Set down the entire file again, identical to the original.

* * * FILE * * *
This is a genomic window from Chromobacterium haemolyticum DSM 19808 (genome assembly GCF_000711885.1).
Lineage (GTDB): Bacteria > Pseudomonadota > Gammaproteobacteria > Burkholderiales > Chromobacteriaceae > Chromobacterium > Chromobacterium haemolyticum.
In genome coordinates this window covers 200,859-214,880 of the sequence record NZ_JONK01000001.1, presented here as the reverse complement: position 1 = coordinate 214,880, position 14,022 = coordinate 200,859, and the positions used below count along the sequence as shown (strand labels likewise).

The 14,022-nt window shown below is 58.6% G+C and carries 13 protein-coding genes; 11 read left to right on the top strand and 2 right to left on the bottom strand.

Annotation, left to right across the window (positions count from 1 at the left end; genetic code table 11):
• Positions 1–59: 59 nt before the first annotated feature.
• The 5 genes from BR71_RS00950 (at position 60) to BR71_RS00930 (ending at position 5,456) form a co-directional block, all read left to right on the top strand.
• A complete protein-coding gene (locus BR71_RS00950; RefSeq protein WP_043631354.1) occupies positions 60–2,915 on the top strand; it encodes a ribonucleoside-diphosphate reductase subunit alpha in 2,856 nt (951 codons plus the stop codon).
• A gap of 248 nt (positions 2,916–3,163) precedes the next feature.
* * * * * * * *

This is a genomic window from Chromobacterium haemolyticum DSM 19808 (genome assembly GCF_000711885.1).
Lineage (GTDB): Bacteria > Pseudomonadota > Gammaproteobacteria > Burkholderiales > Chromobacteriaceae > Chromobacterium > Chromobacterium haemolyticum.
In genome coordinates this window covers 200,859-214,880 of the sequence record NZ_JONK01000001.1, presented here as the reverse complement: position 1 = coordinate 214,880, position 14,022 = coordinate 200,859, and the positions used below count along the sequence as shown (strand labels likewise).

The 14,022-nt window shown below is 58.6% G+C and carries 13 protein-coding genes; 11 read left to right on the top strand and 2 right to left on the bottom strand.

Annotation, left to right across the window (positions count from 1 at the left end; genetic code table 11):
• Positions 1–59: 59 nt before the first annotated feature.
• The 5 genes from BR71_RS00950 (at position 60) to BR71_RS00930 (ending at position 5,456) form a co-directional block, all read left to right on the top strand.
• A complete protein-coding gene (locus BR71_RS00950; RefSeq protein WP_043631354.1) occupies positions 60–2,915 on the top strand; it encodes a ribonucleoside-diphosphate reductase subunit alpha in 2,856 nt (951 codons plus the stop codon).
• A gap of 248 nt (positions 2,916–3,163) precedes the next feature.